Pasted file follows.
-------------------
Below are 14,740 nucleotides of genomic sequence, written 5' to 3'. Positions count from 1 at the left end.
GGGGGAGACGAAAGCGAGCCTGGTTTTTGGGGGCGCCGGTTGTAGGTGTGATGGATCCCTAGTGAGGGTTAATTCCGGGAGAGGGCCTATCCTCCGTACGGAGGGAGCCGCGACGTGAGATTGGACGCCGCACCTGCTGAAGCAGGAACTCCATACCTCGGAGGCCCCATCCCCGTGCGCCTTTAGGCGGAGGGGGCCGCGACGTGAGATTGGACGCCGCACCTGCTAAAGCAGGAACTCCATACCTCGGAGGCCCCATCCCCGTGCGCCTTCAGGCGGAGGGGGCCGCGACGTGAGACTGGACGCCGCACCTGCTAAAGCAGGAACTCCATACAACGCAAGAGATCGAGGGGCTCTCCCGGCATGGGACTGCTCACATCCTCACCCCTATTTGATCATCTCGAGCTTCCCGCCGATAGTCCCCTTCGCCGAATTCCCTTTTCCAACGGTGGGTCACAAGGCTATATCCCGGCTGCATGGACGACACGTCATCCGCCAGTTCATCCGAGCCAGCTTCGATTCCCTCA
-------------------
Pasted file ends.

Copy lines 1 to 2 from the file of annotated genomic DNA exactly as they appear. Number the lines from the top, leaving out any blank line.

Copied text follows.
Below are 14,740 nucleotides of genomic sequence, written 5' to 3'. Positions count from 1 at the left end.
GGGGGAGACGAAAGCGAGCCTGGTTTTTGGGGGCGCCGGTTGTAGGTGTGATGGATCCCTAGTGAGGGTTAATTCCGGGAGAGGGCCTATCCTCCGTACGGAGGGAGCCGCGACGTGAGATTGGACGCCGCACCTGCTGAAGCAGGAACTCCATACCTCGGAGGCCCCATCCCCGTGCGCCTTTAGGCGGAGGGGGCCGCGACGTGAGATTGGACGCCGCACCTGCTAAAGCAGGAACTCCATACCTCGGAGGCCCCATCCCCGTGCGCCTTCAGGCGGAGGGGGCCGCGACGTGAGACTGGACGCCGCACCTGCTAAAGCAGGAACTCCATACAACGCAAGAGATCGAGGGGCTCTCCCGGCATGGGACTGCTCACATCCTCACCCCTATTTGATCATCTCGAGCTTCCCGCCGATAGTCCCCTTCGCCGAATTCCCTTTTCCAACGGTGGGTCACAAGGCTATATCCCGGCTGCATGGACGACACGTCATCCGCCAGTTCATCCGAGCCAGCTTCGATTCCCTCA